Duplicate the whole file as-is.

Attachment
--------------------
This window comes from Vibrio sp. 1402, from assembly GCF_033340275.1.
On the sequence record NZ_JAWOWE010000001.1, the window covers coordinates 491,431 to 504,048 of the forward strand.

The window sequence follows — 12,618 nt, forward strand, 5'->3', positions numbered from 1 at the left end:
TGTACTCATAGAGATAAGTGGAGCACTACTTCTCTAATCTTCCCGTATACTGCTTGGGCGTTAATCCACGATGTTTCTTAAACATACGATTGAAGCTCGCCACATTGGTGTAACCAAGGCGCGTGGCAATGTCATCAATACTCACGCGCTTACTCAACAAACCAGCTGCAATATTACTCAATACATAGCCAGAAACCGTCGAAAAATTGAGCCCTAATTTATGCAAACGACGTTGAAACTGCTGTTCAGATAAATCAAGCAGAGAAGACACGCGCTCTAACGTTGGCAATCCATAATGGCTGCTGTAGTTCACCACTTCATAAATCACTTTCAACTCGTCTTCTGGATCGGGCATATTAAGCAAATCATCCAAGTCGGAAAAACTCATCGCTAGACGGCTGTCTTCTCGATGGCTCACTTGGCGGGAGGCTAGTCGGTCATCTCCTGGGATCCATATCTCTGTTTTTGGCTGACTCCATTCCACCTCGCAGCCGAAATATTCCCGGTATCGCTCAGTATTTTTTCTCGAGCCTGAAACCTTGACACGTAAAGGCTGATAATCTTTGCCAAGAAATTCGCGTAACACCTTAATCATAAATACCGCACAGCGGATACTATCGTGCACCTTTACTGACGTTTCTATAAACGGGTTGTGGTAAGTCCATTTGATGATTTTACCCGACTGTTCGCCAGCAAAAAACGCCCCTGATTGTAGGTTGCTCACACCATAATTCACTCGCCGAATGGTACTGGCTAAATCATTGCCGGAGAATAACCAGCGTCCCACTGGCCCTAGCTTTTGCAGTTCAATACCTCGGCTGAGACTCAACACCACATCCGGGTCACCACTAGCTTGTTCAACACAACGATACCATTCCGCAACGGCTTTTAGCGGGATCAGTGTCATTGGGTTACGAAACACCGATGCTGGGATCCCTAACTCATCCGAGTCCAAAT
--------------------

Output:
This window comes from Vibrio sp. 1402, from assembly GCF_033340275.1.
On the sequence record NZ_JAWOWE010000001.1, the window covers coordinates 491,431 to 504,048 of the forward strand.

The window sequence follows — 12,618 nt, forward strand, 5'->3', positions numbered from 1 at the left end:
TGTACTCATAGAGATAAGTGGAGCACTACTTCTCTAATCTTCCCGTATACTGCTTGGGCGTTAATCCACGATGTTTCTTAAACATACGATTGAAGCTCGCCACATTGGTGTAACCAAGGCGCGTGGCAATGTCATCAATACTCACGCGCTTACTCAACAAACCAGCTGCAATATTACTCAATACATAGCCAGAAACCGTCGAAAAATTGAGCCCTAATTTATGCAAACGACGTTGAAACTGCTGTTCAGATAAATCAAGCAGAGAAGACACGCGCTCTAACGTTGGCAATCCATAATGGCTGCTGTAGTTCACCACTTCATAAATCACTTTCAACTCGTCTTCTGGATCGGGCATATTAAGCAAATCATCCAAGTCGGAAAAACTCATCGCTAGACGGCTGTCTTCTCGATGGCTCACTTGGCGGGAGGCTAGTCGGTCATCTCCTGGGATCCATATCTCTGTTTTTGGCTGACTCCATTCCACCTCGCAGCCGAAATATTCCCGGTATCGCTCAGTATTTTTTCTCGAGCCTGAAACCTTGACACGTAAAGGCTGATAATCTTTGCCAAGAAATTCGCGTAACACCTTAATCATAAATACCGCACAGCGGATACTATCGTGCACCTTTACTGACGTTTCTATAAACGGGTTGTGGTAAGTCCATTTGATGATTTTACCCGACTGTTCGCCAGCAAAAAACGCCCCTGATTGTAGGTTGCTCACACCATAATTCACTCGCCGAATGGTACTGGCTAAATCATTGCCGGAGAATAACCAGCGTCCCACTGGCCCTAGCTTTTGCAGTTCAATACCTCGGCTGAGACTCAACACCACATCCGGGTCACCACTAGCTTGTTCAACACAACGATACCATTCCGCAACGGCTTTTAGCGGGATCAGTGTCATTGGGTTACGAAACACCGATGCTGGGATCCCTAACTCATCCGAGTCCAAAT